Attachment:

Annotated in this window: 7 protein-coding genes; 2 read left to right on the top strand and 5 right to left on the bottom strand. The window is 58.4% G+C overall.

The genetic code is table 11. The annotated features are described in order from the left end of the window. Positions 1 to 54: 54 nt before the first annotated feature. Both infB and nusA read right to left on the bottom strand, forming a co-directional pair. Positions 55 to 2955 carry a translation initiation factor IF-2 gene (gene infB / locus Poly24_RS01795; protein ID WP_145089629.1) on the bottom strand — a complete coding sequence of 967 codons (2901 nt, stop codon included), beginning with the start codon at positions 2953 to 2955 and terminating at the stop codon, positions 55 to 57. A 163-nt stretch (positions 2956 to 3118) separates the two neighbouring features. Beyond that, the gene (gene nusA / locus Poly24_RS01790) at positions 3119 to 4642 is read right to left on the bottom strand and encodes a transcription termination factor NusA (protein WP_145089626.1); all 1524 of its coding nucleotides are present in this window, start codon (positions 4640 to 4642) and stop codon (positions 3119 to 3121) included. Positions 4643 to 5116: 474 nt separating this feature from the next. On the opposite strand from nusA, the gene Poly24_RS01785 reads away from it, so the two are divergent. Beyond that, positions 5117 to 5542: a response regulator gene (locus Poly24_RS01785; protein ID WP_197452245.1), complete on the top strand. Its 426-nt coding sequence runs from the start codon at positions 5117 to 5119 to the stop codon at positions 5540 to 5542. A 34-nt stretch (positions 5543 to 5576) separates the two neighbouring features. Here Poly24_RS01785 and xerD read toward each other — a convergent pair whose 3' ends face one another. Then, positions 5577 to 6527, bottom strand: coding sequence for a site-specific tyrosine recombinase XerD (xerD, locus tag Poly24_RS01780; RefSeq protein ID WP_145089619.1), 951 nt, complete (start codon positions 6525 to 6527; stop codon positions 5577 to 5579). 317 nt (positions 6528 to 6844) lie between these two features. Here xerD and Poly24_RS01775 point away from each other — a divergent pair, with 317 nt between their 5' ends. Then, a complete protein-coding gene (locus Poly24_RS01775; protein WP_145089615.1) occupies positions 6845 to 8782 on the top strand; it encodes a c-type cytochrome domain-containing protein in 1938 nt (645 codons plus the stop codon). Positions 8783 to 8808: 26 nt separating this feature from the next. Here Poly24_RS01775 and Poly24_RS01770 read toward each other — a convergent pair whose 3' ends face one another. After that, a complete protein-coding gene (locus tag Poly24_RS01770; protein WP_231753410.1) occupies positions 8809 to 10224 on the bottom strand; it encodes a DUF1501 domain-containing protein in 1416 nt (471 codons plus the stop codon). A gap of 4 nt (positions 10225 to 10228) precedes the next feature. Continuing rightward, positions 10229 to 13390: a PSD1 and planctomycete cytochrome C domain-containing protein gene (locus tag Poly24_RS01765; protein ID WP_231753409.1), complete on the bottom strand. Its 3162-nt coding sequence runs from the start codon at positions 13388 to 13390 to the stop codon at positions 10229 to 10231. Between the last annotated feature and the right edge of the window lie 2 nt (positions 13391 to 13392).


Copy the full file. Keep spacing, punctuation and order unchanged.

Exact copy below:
Annotated in this window: 7 protein-coding genes; 2 read left to right on the top strand and 5 right to left on the bottom strand. The window is 58.4% G+C overall.

The genetic code is table 11. The annotated features are described in order from the left end of the window. Positions 1 to 54: 54 nt before the first annotated feature. Both infB and nusA read right to left on the bottom strand, forming a co-directional pair. Positions 55 to 2955 carry a translation initiation factor IF-2 gene (gene infB / locus Poly24_RS01795; protein ID WP_145089629.1) on the bottom strand — a complete coding sequence of 967 codons (2901 nt, stop codon included), beginning with the start codon at positions 2953 to 2955 and terminating at the stop codon, positions 55 to 57. A 163-nt stretch (positions 2956 to 3118) separates the two neighbouring features. Beyond that, the gene (gene nusA / locus Poly24_RS01790) at positions 3119 to 4642 is read right to left on the bottom strand and encodes a transcription termination factor NusA (protein WP_145089626.1); all 1524 of its coding nucleotides are present in this window, start codon (positions 4640 to 4642) and stop codon (positions 3119 to 3121) included. Positions 4643 to 5116: 474 nt separating this feature from the next. On the opposite strand from nusA, the gene Poly24_RS01785 reads away from it, so the two are divergent. Beyond that, positions 5117 to 5542: a response regulator gene (locus Poly24_RS01785; protein ID WP_197452245.1), complete on the top strand. Its 426-nt coding sequence runs from the start codon at positions 5117 to 5119 to the stop codon at positions 5540 to 5542. A 34-nt stretch (positions 5543 to 5576) separates the two neighbouring features. Here Poly24_RS01785 and xerD read toward each other — a convergent pair whose 3' ends face one another. Then, positions 5577 to 6527, bottom strand: coding sequence for a site-specific tyrosine recombinase XerD (xerD, locus tag Poly24_RS01780; RefSeq protein ID WP_145089619.1), 951 nt, complete (start codon positions 6525 to 6527; stop codon positions 5577 to 5579). 317 nt (positions 6528 to 6844) lie between these two features. Here xerD and Poly24_RS01775 point away from each other — a divergent pair, with 317 nt between their 5' ends. Then, a complete protein-coding gene (locus Poly24_RS01775; protein WP_145089615.1) occupies positions 6845 to 8782 on the top strand; it encodes a c-type cytochrome domain-containing protein in 1938 nt (645 codons plus the stop codon). Positions 8783 to 8808: 26 nt separating this feature from the next. Here Poly24_RS01775 and Poly24_RS01770 read toward each other — a convergent pair whose 3' ends face one another. After that, a complete protein-coding gene (locus tag Poly24_RS01770; protein WP_231753410.1) occupies positions 8809 to 10224 on the bottom strand; it encodes a DUF1501 domain-containing protein in 1416 nt (471 codons plus the stop codon). A gap of 4 nt (positions 10225 to 10228) precedes the next feature. Continuing rightward, positions 10229 to 13390: a PSD1 and planctomycete cytochrome C domain-containing protein gene (locus tag Poly24_RS01765; protein ID WP_231753409.1), complete on the bottom strand. Its 3162-nt coding sequence runs from the start codon at positions 13388 to 13390 to the stop codon at positions 10229 to 10231. Between the last annotated feature and the right edge of the window lie 2 nt (positions 13391 to 13392).